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Newsletter Oct 2021, Vol 002, Issue 04: Article

 

 

Cyber Talk

Email Fraud and Phishing

by: Yahya Eid

 

Changes to online activity have been accelerated by the COVID-19 pandemic, both for personal and professional uses. A keynote difference is a shift in the attack vectors utilised by malicious parties, from IT systems to the end users themselves. The focus placed on the human element as a target has allowed these bad actors to tap into the power of social engineering - whereby the vulnerability in the system becomes exploitable human psychology, rather than technological barriers. Businesses are evolving people-centric approaches to counter this expanding threat, providing security awareness training to combat email fraud or phishing attacks.

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Figure 1. Business Email Compromise - source: Interpol

 

Proofpoint's global survey on 'understanding email fraud' revealed that just 40% of 2,250 IT decision makers said they have full visibility into the incoming email fraud in their environment, and even fewer have controls in place to stop them. The most common effect of email fraud was business disruption: a third of email fraud attacks lead to the manipulation of the receiver to transfer money, 50% lost sensitive data and 1 in 4 attacks lead to someone being dismissed from their position.

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Figure 2. Common effects of Email Fraud

 

Phishing is a well-known social engineering attack that is still effective despite its widespread use and growing awareness. In 2019, Proofpoint discovered that 83 percent of those polled said they had been the victim of a phishing attack in 2018. These have become more prevalent over time, with a 17 percent increase in compromised accounts in 2016 and a massive 65 percent increase in 2018. Links, data entry, and attachments have been identified as the primary source of these threats.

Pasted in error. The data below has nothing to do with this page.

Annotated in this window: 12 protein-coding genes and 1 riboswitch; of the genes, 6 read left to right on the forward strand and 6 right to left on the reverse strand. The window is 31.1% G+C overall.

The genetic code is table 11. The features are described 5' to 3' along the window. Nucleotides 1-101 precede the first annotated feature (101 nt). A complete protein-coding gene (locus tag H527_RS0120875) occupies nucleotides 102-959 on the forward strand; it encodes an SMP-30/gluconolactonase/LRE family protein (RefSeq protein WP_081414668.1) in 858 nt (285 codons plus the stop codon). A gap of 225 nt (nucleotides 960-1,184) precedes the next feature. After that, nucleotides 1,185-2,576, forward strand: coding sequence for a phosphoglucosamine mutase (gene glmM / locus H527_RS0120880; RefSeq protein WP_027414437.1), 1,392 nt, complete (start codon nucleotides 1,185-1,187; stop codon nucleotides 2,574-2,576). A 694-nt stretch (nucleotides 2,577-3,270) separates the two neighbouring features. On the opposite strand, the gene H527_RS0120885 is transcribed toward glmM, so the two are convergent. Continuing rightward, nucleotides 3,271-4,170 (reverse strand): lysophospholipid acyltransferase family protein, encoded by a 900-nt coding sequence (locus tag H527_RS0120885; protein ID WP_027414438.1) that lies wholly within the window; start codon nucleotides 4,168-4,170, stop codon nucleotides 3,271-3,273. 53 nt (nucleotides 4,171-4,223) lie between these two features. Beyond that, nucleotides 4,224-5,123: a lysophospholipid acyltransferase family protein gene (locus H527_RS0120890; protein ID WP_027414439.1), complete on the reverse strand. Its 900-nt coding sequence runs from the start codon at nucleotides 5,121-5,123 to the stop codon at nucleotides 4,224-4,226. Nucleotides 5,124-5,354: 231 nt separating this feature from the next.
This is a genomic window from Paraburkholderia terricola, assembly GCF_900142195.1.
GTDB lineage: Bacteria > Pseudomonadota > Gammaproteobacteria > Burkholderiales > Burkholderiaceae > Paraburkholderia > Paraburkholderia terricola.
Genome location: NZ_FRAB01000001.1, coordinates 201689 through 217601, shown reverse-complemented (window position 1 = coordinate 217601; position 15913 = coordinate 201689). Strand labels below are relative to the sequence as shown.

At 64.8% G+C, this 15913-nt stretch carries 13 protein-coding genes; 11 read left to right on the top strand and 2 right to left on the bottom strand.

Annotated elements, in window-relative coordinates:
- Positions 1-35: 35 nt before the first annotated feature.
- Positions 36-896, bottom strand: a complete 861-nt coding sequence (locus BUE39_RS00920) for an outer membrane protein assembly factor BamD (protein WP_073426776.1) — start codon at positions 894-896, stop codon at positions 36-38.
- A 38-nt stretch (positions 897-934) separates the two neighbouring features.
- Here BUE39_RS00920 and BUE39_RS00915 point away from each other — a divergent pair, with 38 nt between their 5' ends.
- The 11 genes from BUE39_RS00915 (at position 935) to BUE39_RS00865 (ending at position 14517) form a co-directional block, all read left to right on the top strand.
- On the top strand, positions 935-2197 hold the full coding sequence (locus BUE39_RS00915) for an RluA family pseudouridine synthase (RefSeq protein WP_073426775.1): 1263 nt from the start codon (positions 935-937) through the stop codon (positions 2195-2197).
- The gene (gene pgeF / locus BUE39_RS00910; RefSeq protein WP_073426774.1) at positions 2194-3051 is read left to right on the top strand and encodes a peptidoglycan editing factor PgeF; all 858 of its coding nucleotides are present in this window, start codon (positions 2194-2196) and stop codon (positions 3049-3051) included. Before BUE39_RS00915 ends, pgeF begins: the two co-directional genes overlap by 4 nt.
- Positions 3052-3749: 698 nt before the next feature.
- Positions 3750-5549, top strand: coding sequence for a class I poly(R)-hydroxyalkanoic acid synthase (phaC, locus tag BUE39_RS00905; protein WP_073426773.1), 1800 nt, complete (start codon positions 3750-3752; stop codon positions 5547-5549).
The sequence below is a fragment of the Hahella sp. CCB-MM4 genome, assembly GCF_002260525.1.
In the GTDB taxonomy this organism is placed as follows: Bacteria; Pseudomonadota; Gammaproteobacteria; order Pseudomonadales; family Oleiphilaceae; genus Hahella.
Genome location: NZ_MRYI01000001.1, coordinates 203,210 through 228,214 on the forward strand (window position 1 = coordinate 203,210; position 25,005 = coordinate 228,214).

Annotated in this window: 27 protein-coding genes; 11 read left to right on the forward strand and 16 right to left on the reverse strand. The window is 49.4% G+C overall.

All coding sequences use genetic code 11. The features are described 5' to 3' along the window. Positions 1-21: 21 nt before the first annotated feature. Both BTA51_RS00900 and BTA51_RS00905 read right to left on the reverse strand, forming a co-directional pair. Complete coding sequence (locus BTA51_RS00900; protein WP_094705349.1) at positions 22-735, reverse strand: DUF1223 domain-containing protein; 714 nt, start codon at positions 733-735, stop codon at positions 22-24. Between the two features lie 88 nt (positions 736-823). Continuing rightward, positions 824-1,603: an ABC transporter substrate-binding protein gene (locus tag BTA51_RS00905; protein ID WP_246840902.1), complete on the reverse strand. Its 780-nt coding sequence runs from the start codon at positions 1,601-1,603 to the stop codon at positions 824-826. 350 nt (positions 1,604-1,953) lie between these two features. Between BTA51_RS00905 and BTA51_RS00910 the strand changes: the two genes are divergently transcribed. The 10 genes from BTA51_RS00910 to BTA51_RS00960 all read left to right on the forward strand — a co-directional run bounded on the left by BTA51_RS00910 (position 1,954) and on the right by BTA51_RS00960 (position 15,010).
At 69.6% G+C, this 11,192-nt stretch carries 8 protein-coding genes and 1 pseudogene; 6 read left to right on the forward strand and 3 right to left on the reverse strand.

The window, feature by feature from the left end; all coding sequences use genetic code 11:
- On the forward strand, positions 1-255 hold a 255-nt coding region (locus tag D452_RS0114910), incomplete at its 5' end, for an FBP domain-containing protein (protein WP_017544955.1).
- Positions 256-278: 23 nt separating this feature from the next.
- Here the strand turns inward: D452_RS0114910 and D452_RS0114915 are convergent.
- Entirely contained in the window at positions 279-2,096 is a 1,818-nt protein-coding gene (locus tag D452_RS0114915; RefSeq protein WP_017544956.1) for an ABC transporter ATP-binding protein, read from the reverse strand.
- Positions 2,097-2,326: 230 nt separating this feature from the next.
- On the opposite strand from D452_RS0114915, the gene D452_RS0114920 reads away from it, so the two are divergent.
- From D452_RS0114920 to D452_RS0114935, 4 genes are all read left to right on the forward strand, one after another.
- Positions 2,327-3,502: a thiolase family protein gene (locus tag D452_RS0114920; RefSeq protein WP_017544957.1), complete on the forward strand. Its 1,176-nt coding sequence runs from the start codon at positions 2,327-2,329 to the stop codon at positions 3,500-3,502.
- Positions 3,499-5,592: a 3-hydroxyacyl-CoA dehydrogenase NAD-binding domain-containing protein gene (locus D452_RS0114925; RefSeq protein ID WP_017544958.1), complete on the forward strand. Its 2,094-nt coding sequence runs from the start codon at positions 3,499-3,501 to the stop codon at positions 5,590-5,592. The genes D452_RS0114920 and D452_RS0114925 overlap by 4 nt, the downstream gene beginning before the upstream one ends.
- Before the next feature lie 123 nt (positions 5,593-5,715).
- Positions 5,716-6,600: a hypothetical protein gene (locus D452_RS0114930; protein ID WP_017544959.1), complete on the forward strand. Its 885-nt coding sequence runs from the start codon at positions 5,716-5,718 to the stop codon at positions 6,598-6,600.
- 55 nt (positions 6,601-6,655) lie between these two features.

To combat these attacks, businesses use a variety of methods. Email/spam filters, URL rewriting, and advanced virus analysis are among the capabilities available. Phishing management tools are an effective barrier to assist in neutralising these threats because they often allow for corrective monitoring and control of emails, as well as filtering through inboxes to block potentially malicious emails/accounts and any embedded malware. To get the most out of such a platform, there exists a monetary barrier that must be considered while revaluating the budget.

However, the effectiveness of these instruments can easily be undermined by human error. Phishing efforts with subjects like 'Toll Violation Notifications', 'Invoice Payment Required', and 'Urgent Attention' are the most successful in carrying out the attack, as they play off human psychology and emotive responses. Therefore, to reduce the odds of a successful breach, it is critical to teach employees about various types of scams so that they know what to do if they come across a malicious link, attachment, or other type of threat. Testing employees and periodically reminding them about the dangers of these threats is also imperative in ensuring that security outcomes persist.

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Figure 3. Business Email Compromise Red Flags - source: Interpol

 

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